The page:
Updated: Aug 9
Fly-fishing on one of Southeast Pennsylvania's best trout waters
Although my fly-fishing journey began in the mid-1990s, most of the trout fishing during the first decade was done almost exclusively on holiday in Europe. At that point in my career, I really could not find much time for recreational fishing outside of surf fishing for stripers on the Jersey Shore. It wasn’t until 2006 that I had my first experience of fly-fishing for trout in the United States and it was piggy backed onto a personal trip to Reading, Pennsylvania.
Local fly shop in Reading, Pennsylvania
In fact, I had not owned a pair of fishing waders or boots until then and I remember being very excited to buy my first set in the Tulpehocken Creek Outfitters shop (now TCO) in downtown Reading, PA. I had an afternoon and a morning free to try my luck on the creek for which the shop was originally named, aka, the “Tully”. This trout water is one of two (along with the Little Lehigh) awarded four out of four stars by Charles R. Meck in his comprehensive guide Trout Streams and Hatches of Pennsylvania. So, when I was recently invited to a family graduation party nearby, I took the opportunity to reprise my first experience fly-fishing for trout in the U.S.
Paper Mill section of Tulpehocken Creek
The ’Tully’ is a tailwater emanating from the dam at Blue Marsh Lake just outside Reading, PA that helps to cool the waters enough for trout to survive year-round. Contributing to this are two tributaries that provide cooling waters at the mid-points, helping to extend viable fishing (for both angler and fish) throughout the summer months. After first visiting the TCO shop – I hadn’t been in about 15 years – I began at the Paper Mill where Cacoosing Creek joins the ‘Tully’. Here there is a gravel pull-off for three to four vehicles and a few paths on either side of the bridge to access the creek.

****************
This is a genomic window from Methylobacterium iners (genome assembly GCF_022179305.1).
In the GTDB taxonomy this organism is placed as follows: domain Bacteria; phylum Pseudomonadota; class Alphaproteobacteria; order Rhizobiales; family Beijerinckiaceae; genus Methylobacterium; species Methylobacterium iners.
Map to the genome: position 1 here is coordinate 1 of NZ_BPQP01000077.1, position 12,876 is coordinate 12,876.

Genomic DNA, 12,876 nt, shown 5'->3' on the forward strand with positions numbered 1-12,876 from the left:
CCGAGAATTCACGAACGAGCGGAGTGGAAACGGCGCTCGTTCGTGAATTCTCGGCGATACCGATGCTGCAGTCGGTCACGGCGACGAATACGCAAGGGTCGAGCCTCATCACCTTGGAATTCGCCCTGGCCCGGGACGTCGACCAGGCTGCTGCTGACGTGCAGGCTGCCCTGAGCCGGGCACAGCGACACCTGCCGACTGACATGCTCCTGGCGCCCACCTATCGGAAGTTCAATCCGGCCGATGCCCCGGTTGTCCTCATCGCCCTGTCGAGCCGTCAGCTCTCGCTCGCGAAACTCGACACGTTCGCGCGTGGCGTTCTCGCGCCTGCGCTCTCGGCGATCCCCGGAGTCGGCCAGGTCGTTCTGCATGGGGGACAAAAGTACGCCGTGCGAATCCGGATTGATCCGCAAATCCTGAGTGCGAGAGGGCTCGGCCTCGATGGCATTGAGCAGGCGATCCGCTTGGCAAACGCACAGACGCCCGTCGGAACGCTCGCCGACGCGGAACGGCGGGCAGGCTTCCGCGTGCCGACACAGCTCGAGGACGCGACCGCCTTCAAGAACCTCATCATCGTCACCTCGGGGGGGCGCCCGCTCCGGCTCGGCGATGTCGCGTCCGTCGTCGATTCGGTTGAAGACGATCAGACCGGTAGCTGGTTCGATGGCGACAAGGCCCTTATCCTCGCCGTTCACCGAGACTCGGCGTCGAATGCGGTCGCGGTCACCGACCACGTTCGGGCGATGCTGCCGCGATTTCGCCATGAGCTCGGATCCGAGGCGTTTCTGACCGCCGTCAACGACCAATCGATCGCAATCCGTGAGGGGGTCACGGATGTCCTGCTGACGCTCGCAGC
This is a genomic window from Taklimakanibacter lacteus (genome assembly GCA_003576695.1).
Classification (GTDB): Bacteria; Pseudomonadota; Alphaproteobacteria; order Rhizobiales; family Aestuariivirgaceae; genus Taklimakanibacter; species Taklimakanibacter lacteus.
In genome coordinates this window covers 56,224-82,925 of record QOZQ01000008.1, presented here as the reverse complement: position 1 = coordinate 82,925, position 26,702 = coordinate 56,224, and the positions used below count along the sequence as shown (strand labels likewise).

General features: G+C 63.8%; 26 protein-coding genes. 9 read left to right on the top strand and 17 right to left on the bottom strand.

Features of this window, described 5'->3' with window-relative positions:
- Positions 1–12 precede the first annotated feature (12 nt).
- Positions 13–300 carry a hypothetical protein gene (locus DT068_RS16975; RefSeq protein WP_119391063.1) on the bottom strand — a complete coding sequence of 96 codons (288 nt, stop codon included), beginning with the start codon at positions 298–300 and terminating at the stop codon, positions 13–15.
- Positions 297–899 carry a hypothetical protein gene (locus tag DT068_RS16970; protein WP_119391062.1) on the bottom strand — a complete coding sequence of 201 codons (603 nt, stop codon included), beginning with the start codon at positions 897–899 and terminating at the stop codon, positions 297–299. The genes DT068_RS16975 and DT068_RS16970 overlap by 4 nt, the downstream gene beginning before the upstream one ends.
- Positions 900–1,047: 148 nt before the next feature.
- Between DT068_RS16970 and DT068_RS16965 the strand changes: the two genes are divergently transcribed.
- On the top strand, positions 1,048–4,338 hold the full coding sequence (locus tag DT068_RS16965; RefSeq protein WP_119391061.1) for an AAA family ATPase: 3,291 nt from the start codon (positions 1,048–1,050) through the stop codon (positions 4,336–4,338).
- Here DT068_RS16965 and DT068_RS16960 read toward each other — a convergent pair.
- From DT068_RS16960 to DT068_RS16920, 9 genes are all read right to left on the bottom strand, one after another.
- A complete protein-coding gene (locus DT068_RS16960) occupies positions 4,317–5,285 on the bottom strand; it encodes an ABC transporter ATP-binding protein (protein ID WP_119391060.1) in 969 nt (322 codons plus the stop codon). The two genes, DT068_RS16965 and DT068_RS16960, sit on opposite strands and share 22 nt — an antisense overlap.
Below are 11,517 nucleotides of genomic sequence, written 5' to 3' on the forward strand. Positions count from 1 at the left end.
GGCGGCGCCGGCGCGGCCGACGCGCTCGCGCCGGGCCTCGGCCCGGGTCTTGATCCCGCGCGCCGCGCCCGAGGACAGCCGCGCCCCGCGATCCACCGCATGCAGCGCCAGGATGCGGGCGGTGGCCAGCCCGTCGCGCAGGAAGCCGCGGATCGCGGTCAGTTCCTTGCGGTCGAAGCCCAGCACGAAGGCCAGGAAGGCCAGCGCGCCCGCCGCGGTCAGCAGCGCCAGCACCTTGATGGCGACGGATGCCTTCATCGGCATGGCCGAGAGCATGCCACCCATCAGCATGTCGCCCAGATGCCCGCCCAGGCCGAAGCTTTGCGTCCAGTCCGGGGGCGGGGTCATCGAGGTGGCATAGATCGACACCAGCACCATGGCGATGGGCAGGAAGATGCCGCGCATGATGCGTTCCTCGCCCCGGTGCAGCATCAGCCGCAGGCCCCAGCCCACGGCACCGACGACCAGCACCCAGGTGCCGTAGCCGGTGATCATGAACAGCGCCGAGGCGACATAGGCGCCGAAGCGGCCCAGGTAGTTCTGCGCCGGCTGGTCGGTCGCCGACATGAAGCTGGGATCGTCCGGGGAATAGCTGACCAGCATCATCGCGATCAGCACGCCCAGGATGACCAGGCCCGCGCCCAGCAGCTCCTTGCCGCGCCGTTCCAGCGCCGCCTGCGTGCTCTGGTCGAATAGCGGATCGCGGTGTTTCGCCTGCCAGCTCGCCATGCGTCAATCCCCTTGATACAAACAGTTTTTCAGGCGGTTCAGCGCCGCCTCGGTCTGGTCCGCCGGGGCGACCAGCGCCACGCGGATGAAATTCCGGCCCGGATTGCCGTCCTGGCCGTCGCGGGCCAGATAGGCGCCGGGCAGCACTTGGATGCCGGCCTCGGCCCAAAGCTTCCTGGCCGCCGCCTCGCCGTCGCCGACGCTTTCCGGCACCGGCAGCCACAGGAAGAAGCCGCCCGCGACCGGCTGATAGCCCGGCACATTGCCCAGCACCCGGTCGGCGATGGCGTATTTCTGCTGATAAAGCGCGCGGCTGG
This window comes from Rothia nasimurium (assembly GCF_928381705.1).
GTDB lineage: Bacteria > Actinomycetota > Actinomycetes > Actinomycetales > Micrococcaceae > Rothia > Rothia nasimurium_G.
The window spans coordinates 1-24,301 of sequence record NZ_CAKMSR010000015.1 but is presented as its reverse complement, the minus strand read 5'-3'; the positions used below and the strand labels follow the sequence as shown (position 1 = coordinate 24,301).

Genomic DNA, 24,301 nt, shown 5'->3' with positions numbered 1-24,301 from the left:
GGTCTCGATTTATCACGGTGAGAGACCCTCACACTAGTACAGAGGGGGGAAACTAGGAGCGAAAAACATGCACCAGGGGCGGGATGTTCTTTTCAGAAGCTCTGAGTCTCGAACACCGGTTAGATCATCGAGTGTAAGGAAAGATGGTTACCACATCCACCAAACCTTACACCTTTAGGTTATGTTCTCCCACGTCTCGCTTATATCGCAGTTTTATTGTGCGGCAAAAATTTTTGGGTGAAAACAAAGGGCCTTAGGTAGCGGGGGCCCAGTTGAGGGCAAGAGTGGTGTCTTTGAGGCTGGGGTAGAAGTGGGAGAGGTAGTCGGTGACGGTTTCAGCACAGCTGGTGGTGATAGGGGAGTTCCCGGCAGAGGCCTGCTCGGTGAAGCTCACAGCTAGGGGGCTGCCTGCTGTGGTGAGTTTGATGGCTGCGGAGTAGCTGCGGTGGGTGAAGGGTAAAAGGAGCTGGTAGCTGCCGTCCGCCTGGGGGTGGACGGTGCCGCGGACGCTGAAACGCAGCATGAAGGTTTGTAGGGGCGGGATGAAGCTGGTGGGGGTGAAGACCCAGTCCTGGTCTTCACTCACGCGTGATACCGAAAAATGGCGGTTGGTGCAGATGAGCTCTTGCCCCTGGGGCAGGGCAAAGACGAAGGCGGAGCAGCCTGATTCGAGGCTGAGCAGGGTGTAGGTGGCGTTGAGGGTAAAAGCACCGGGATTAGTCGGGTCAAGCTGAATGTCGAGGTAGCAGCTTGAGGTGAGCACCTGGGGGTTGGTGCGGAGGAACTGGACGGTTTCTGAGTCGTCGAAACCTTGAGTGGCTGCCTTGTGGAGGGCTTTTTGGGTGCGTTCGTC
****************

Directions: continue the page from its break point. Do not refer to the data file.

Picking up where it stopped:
Upstream of the confluence is a nice pool of slow water which holds fish that often are slurping up the hatch of the day – caddis, tricos, sulphurs and more. There was another angler there casting a dry fly, but I was not seeing many rises. So, I chose to fish a run and riffle running downstream from the confluence that looked reasonably deep and very ‘fishy’. Based on the guidance from TCO, I chose to fish a tandem of nymphs (rainbow warrior trailing a green caddis larva) under a wool strike indicator.
Tulpehocken Creek is a challenging trout water
I should add at this point that Meck’s book stresses that the ‘Tully’ receives a lot of pressure and that the trout here are very adept at quickly rejecting an offering. The guys at TCO also warned me that stream conditions were very challenging - low and clear water – and it was best fished early morning or late evening. The recommended approach was to use very small flies (#20 - #24) and fine leaders and tippets (6x or 7x). There were also intermittent thunderstorms forecast for the entire time I would be fishing. So, while fly-fishing for trout on an unfamiliar water is generally daunting, the prevailing conditions presented an additional challenge.
It had rained heavily for most of the trip up from my home in the DC area and I knew that if the threat of thunderstorms continued into the evening, I would not want to be on the water waving a stick. As it turned out, the weather was overcast but not threatening when I hit the water at 5pm. I spent the better part of the next two hours nymphing that run downstream of Cacoosing Creek once, twice and then a third time without a noticeable take (how many did I miss?). I then packed up and decided to recon a few other spots recommended by the guys at TCO for the following morning.
Note: The blog post will continue with part II shortly. I am not being compensated for my mention of TCO Reading. I am simply a happy customer!